# Proving that twice-differentiability implies supermodularity

Letting $$\theta: \mathbb{R}^n\times\mathbb{R}^m \to \mathbb{R}$$, we say $$\theta(x;q)$$ satisfies the single crossing property if , for all $$x,y\in\mathbb{R}^n$$ and $$q,r\in\mathbb{R}^m$$ such that $$x\geq y$$ and $$q\geq r$$:

$$\theta(x;r) \geq \theta(y;r) \to \theta(x;q) \geq \theta(y;q)$$

and

$$\theta(x;r) > \theta(y;r) \to \theta(x;q) > \theta(y;q).$$

If $$\theta$$ is twice-differentiable with $$\frac{\partial \theta}{\partial x_i \partial q_k}>0$$ for all $$i$$ and $$k$$, then $$\theta$$ satisfies the single crossing property.

I am not quite sure about this, my first attempt would make use of the definition of second derivative assuming dimension of $$x$$ and $$q$$ are both one.

$$\frac{\partial^2 \theta}{\partial x \partial q} = \lim_{h\to 0}\lim_{\Delta \to 0} \frac{\theta(x+h,q+\Delta)-\theta(x,q+\Delta)-\theta(x+h,q)+\theta(x,q)}{\Delta h}$$

If as we reach the limit the sign is maintained

$$\theta(x+h,q+\Delta)-\theta(x,q+\Delta) >\theta(x+h,q)-\theta(x,q) >0$$ with the last step following from dimensions being one.

Actually given the sign on the cross partial derivatives, the stronger inequality $$\theta(x;q) - \theta(y;q) \ge \theta(x;r) - \theta(y;r),$$ holds for all $$x \ge y$$ and $$q \ge r$$.
To see this, one can use the multivariate mean value theorem (assuming that $$\theta$$ is $$C^2$$).
First we have that there exists some $$s$$ for which $$r \le s \le q$$ and: $$\left(\theta(x;q) - \theta(y;q)\right) - \left(\theta(x;r) - \theta(y;r)\right) = \sum_i \left[\frac{\partial \theta(x;s)}{\partial q_i} - \frac{\partial \theta(y;s)}{\partial q_i}\right](q_i - r_i).$$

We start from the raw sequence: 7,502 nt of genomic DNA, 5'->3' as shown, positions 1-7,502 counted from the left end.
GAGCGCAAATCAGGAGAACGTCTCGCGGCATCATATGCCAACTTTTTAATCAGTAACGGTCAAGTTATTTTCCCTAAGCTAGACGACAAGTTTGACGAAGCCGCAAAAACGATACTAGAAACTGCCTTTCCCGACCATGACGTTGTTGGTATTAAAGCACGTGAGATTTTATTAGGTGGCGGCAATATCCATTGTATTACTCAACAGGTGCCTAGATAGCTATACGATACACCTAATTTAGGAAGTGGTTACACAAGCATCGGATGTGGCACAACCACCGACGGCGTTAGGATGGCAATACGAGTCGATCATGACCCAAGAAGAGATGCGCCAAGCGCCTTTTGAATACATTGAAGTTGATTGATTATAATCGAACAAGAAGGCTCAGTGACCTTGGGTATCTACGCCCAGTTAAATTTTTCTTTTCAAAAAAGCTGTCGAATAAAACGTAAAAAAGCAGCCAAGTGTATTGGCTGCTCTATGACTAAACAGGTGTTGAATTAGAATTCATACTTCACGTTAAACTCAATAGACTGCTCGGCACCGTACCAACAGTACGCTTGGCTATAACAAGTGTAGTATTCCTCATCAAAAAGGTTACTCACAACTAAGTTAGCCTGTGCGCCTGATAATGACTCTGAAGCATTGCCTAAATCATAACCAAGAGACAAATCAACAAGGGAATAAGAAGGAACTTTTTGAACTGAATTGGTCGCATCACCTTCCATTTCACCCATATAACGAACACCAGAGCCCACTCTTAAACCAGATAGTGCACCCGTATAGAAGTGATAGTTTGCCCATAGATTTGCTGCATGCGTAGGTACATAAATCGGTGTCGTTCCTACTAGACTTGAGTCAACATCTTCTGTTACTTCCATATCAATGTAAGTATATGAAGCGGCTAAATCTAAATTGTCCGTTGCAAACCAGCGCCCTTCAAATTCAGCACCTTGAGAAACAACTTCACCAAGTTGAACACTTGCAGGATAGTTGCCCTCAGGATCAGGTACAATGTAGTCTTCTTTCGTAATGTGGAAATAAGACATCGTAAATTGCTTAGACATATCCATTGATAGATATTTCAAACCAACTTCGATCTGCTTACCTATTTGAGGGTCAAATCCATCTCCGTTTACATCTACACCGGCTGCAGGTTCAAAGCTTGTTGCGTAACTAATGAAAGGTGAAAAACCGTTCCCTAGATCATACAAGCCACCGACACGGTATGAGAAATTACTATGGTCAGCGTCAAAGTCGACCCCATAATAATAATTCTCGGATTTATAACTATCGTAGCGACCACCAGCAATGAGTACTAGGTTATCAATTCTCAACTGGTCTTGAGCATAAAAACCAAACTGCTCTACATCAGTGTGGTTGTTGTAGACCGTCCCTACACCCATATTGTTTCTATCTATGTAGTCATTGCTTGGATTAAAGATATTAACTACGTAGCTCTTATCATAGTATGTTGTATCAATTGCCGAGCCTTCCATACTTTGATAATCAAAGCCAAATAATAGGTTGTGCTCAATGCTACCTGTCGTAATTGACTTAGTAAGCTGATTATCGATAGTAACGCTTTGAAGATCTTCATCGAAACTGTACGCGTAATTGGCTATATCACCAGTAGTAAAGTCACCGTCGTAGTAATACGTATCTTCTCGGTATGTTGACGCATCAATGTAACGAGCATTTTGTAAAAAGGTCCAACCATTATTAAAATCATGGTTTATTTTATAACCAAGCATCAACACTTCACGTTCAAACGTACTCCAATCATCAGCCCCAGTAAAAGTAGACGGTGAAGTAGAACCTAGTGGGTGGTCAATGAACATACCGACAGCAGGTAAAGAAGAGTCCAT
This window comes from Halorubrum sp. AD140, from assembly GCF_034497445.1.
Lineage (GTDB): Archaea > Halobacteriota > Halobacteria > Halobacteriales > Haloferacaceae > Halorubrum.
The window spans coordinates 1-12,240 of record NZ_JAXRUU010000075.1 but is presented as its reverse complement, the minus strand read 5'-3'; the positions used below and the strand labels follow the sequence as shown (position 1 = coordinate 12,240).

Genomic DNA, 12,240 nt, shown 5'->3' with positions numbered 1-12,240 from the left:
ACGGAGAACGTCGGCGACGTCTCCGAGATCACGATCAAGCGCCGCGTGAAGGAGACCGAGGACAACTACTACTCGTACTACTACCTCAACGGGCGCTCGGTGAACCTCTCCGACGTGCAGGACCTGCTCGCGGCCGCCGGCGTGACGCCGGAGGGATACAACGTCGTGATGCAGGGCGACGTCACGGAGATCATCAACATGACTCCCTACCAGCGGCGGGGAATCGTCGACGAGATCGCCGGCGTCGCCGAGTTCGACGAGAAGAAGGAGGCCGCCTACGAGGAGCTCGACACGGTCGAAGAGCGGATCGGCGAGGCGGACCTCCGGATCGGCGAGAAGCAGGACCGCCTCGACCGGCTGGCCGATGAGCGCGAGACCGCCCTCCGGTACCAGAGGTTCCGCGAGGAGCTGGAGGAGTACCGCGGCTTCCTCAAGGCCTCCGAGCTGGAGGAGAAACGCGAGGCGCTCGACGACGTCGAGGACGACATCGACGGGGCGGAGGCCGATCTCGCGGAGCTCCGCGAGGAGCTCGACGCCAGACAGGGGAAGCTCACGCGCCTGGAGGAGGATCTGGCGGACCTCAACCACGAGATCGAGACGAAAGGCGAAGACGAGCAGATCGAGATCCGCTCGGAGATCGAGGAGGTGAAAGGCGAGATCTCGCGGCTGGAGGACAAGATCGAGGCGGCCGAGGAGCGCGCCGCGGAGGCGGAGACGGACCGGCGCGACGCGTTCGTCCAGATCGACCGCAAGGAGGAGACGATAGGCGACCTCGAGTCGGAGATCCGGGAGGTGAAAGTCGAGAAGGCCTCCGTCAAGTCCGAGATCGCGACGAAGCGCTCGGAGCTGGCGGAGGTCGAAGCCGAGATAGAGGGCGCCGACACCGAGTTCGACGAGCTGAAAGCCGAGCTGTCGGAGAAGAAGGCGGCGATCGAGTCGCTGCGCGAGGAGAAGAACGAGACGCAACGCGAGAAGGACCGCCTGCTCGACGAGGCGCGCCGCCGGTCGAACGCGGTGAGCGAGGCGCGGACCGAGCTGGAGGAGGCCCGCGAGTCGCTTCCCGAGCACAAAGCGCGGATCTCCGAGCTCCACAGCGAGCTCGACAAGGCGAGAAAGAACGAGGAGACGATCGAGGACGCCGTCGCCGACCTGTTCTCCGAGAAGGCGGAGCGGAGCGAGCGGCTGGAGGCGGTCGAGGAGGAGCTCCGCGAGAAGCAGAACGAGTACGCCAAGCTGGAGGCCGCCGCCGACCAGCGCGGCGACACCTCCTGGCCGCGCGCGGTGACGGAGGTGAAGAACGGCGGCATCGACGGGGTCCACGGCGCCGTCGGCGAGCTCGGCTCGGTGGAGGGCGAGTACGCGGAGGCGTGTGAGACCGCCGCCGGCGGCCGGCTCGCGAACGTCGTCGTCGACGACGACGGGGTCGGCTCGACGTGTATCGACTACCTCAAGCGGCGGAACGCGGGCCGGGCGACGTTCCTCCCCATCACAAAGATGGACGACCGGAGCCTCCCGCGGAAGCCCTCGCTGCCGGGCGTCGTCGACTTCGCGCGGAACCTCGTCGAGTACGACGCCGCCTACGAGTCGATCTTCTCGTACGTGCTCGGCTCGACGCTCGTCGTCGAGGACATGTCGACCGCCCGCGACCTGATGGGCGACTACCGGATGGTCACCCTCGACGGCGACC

For the term between square brackets, we can once more apply the multivariate mean value theorem: For all $$i$$, there exists a $$z^i$$ such that $$y \le z^i \le x$$ and (I index $$z^i$$ by $$i$$ as the value of the vector might be different for different $$j$$): $$\frac{\partial \theta(x;s)}{\partial q_i} - \frac{\partial \theta(y;s)}{\partial q_i} = \sum_j \frac{\partial^2 \theta(z^i;s)}{\partial q_i \partial x_j}(x_j - y_j)$$
Putting the two together gives: $$\left(\theta(x;q) - \theta(y;q)\right) - \left(\theta(x;r) - \theta(y;r)\right) = \sum_i \sum_j \left[\frac{\partial^2 \theta(z^i;s)}{\partial q_i \partial x_j}\right](x_j - y_j)(q_i - r_i).$$ If all cross partial derivatives are positive, then the right hand side is also positive if $$x \ge y$$ and $$q \ge r$$. As such, $$\theta(x;q) - \theta(y;q) \ge \theta(x;r) - \theta(y;r)$$